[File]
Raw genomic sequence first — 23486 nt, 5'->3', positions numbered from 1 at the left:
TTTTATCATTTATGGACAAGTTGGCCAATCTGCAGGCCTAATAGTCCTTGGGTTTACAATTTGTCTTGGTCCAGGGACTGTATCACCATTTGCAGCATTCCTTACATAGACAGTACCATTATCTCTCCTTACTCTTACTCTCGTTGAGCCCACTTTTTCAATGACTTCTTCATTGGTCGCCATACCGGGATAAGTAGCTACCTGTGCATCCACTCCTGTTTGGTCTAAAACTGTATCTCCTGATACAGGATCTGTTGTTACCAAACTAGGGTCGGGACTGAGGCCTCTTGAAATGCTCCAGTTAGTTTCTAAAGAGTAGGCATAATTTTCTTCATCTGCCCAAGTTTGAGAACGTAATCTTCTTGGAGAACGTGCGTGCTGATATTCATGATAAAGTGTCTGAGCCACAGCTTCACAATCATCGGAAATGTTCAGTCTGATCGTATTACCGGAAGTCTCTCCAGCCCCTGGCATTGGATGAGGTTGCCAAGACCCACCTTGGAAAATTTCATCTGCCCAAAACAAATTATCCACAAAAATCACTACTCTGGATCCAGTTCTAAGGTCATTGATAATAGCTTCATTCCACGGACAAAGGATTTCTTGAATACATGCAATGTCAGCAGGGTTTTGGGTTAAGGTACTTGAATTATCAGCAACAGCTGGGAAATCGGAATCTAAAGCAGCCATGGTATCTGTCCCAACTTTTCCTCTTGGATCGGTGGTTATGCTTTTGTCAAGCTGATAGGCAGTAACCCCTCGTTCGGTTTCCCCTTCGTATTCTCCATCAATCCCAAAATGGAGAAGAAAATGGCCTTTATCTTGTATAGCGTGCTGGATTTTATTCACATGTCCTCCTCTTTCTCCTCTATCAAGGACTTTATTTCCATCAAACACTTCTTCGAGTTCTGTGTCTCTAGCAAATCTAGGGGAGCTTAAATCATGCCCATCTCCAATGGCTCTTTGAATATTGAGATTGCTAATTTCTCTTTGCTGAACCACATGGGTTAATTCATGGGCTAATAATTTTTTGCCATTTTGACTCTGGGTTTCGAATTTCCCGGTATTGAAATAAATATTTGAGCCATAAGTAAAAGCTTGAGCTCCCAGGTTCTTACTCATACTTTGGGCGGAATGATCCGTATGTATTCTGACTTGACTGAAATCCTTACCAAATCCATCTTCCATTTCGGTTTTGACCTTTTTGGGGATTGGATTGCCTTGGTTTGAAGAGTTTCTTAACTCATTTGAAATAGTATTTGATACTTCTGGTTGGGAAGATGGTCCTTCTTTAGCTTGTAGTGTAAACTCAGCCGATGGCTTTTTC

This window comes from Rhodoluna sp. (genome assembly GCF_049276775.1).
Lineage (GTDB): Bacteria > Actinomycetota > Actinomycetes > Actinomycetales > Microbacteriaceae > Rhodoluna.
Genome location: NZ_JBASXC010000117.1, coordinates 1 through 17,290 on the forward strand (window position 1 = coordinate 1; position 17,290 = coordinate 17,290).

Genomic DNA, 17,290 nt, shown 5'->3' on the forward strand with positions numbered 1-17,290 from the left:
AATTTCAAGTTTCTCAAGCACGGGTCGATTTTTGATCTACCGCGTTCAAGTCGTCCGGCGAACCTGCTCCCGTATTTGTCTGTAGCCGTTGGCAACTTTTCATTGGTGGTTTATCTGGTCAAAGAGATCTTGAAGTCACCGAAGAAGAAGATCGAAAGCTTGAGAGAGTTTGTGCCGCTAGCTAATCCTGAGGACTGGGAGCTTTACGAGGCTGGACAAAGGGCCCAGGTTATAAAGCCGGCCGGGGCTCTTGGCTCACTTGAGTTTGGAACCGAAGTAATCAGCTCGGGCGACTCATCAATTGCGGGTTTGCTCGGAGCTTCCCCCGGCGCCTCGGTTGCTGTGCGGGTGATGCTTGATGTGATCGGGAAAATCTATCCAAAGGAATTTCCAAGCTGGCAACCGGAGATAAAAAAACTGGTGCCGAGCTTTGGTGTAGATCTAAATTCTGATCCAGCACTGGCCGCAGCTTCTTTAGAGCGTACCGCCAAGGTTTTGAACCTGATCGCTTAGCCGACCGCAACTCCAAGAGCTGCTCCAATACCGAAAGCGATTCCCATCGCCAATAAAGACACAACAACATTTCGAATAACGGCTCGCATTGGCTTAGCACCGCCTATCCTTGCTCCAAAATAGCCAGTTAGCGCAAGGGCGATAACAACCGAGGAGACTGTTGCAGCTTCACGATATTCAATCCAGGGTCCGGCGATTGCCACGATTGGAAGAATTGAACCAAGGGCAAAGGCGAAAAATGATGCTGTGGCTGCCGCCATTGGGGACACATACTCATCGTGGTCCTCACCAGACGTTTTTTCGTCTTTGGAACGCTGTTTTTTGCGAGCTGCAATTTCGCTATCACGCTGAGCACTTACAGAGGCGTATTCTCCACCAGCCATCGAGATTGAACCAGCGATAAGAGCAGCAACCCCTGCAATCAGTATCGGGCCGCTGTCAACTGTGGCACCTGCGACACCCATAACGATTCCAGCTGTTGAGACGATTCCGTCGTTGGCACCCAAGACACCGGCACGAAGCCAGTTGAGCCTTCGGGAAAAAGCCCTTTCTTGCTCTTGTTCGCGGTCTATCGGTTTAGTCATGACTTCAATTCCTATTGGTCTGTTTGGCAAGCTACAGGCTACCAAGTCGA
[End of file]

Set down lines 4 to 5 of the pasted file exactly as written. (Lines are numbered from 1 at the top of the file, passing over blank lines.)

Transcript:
Lineage (GTDB): Bacteria > Actinomycetota > Actinomycetes > Actinomycetales > Microbacteriaceae > Rhodoluna.
Genome location: NZ_JBASXC010000117.1, coordinates 1 through 17,290 on the forward strand (window position 1 = coordinate 1; position 17,290 = coordinate 17,290).